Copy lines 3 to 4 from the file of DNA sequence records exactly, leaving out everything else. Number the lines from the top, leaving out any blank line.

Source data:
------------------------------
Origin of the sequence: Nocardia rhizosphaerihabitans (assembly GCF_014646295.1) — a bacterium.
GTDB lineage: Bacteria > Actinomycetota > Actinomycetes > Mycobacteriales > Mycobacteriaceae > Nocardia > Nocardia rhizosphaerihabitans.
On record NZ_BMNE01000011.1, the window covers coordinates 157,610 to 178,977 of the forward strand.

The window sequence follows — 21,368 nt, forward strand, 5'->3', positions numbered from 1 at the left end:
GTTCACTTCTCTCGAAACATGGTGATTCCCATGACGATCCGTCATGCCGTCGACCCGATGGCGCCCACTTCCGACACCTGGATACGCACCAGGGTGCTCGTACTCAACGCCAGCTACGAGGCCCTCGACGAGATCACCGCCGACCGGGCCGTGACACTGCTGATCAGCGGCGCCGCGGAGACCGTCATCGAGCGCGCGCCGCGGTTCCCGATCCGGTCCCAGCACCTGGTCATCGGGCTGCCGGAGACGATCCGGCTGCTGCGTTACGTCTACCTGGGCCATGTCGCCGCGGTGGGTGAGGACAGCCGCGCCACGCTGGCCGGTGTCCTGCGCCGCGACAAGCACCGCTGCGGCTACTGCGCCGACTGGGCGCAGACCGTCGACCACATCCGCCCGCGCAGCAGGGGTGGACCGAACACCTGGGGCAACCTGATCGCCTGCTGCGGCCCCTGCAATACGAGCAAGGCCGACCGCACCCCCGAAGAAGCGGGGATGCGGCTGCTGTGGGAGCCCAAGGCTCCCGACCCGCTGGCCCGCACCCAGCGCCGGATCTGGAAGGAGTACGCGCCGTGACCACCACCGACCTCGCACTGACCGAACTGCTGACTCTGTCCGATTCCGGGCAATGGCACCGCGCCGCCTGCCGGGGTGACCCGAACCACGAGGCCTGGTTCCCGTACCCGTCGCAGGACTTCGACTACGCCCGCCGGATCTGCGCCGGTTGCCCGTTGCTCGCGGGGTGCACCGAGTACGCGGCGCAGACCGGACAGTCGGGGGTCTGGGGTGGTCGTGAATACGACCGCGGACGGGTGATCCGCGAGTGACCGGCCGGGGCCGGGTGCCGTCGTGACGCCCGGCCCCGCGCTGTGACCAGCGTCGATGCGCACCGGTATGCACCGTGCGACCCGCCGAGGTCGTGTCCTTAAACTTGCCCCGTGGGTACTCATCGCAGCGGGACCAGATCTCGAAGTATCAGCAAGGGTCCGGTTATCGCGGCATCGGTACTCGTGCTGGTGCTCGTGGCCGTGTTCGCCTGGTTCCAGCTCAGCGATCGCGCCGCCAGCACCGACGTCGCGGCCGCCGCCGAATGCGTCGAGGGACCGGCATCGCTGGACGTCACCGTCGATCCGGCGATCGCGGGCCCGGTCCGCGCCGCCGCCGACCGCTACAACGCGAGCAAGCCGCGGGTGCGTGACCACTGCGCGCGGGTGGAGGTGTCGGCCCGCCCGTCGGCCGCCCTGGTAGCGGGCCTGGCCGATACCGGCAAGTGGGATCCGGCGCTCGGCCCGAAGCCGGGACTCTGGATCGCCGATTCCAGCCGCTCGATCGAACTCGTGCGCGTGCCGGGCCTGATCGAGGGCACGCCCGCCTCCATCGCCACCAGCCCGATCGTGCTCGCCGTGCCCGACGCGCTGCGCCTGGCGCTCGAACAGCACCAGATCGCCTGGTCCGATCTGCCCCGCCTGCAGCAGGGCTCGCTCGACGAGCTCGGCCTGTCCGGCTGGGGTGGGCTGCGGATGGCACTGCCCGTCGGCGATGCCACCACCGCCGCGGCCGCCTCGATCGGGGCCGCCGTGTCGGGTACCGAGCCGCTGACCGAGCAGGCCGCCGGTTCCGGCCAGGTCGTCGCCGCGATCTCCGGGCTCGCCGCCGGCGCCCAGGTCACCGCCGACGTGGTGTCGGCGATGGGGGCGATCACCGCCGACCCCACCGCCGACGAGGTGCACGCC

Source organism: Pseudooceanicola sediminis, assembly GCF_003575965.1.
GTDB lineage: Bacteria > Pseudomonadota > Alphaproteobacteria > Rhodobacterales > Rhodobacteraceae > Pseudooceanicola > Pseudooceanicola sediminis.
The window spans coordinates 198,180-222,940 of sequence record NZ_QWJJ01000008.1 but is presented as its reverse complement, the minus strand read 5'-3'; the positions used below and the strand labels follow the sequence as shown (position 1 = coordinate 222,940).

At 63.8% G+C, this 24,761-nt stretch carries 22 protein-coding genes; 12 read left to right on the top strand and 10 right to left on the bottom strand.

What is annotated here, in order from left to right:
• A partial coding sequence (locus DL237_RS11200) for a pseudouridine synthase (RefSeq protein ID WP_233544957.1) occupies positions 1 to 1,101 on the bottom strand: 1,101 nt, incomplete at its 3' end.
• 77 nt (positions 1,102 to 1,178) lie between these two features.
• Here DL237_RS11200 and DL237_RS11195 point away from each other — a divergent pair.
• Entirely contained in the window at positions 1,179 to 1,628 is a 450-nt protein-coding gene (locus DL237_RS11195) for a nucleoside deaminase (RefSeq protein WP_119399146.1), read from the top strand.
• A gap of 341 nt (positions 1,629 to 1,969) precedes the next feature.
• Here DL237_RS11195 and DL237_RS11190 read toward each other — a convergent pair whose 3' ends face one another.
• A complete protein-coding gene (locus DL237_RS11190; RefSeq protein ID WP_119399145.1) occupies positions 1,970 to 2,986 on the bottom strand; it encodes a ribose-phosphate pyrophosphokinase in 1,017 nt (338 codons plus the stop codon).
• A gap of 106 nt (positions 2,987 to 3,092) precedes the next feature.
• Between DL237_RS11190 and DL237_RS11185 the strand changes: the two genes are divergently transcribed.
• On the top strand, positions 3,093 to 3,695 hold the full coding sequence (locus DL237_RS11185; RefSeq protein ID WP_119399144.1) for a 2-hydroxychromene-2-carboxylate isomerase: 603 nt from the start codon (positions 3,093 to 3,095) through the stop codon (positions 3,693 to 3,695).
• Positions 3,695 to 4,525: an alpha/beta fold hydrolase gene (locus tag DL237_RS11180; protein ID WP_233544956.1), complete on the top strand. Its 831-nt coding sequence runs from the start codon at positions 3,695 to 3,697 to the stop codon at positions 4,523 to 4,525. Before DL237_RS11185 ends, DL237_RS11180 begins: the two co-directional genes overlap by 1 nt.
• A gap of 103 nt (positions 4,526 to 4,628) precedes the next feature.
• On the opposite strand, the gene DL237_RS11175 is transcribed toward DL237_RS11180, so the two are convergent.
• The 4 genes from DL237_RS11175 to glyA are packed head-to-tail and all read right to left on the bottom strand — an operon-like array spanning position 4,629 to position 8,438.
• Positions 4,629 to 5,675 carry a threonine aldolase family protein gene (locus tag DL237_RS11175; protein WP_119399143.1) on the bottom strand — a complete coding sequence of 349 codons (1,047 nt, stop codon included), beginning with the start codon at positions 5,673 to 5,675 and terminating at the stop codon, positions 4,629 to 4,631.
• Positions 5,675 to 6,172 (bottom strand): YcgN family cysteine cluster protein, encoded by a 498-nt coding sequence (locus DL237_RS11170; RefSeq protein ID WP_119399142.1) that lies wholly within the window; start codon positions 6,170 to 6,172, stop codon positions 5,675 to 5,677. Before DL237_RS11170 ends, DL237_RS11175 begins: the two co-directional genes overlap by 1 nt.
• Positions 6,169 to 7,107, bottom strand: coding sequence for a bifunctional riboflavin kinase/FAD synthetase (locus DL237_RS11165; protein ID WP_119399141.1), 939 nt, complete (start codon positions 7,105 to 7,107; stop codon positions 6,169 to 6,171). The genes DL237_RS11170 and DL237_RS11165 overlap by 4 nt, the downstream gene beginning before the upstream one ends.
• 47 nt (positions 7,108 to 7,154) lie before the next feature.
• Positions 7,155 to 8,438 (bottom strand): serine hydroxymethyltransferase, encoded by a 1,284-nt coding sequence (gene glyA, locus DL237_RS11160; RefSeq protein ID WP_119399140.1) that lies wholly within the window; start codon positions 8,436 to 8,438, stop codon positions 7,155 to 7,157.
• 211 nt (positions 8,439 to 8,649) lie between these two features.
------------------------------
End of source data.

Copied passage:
On record NZ_BMNE01000011.1, the window covers coordinates 157,610 to 178,977 of the forward strand.

The window sequence follows — 21,368 nt, forward strand, 5'->3', positions numbered from 1 at the left end: